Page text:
When nurses Roxana Reyna and Kirby Wilson went to work on April 12, 2016, it was anything but an ordinary day. In fact, before entering the doors of the Driscoll Children’s Hospital in Corpus Christi, Texas, they already knew it would be nothing short of historic.

The two joined a team of surgeons, nurses, and other medical professionals with one goal in mind: to separate 10-month-old conjoined twins, Ximena and Scarlett Hernandez-Torres. It was the regional hospital’s first such operation, and a rare occurrence by any standard, as the incidence of a triplet birth involving conjoined twins is believed to be about 1 in 50 million.

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Using Your Smartphone at Work: A Smart Idea or Not?

June 3rd, 2016

by Nancy Collins, PhD, RDN, LD, FAPWCA, FAND

In health care, personal smartphone use at work is a complicated issue with legal implications.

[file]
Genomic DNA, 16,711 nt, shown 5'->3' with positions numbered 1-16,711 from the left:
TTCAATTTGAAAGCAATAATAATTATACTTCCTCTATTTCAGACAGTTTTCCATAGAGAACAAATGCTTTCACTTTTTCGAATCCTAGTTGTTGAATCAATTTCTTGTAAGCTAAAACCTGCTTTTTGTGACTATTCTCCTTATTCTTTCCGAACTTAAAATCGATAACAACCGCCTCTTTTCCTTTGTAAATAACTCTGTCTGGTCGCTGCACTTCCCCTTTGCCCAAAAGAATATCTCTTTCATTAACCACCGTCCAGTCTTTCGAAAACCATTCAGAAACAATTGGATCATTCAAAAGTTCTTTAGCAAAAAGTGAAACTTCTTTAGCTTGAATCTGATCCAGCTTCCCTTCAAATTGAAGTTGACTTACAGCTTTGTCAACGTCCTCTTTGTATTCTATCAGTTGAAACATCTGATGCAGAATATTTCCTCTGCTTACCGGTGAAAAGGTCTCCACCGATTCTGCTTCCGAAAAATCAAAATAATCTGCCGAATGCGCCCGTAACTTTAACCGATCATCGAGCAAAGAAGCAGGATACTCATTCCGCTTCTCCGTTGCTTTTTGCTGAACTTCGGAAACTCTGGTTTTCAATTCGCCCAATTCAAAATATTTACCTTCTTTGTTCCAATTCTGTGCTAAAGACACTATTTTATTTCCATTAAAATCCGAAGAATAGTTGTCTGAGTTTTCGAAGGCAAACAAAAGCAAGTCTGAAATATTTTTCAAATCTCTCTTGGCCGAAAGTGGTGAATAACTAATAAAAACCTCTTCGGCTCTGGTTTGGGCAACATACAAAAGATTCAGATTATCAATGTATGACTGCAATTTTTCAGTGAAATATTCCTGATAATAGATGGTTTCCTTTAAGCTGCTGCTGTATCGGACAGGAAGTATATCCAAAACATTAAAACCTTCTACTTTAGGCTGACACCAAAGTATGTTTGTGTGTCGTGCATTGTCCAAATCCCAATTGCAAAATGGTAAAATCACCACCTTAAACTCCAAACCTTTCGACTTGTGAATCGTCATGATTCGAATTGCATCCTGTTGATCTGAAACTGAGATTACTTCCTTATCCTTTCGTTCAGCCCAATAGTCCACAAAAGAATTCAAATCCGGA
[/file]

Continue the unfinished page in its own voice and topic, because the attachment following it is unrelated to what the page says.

Smartphones at Work

 

The plaintiff attorney drummed his fingers on the table while he stared at nurse Stephanie Holland* for what seemed like an eternity. He was waiting for her to respond to a seemingly simple question during her deposition—“Do you ever use your personal phone at work?”

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Not Yo’ Grandma’s Stockings

May 27th, 2016

By Christopher Miles, OT, CLT, CWCA, medi USA

Compression garments aren’t what they used to be – and those of us in wound care couldn’t be happier.                                      Not Yo' Grandma's Stockings

Unfortunately, when patients think of compression garments they think of socks that are too tight and difficult to get on, or tend to roll and pinch. What they might not be thinking is that compression therapy is practically the only medical treatment likely to reduce the rate of recurrence of their nasty, painful and smelly venous leg ulcers.

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Maggots and Wound Care: The Not-So-Odd Couple

May 23rd, 2016

The use of maggots in wound care is making a comeback – in the form of maggot debridement therapy – and wound clinicians can’t wait to talk about it.

Maggots and Wound Care

 

Most people don’t get too excited about maggots. In fact, the mere mention of legless larvae surely triggers gag responses and/or skin crawling in millions of non-healthcare citizens everywhere. But that’s definitely not the case for those of us in wound care.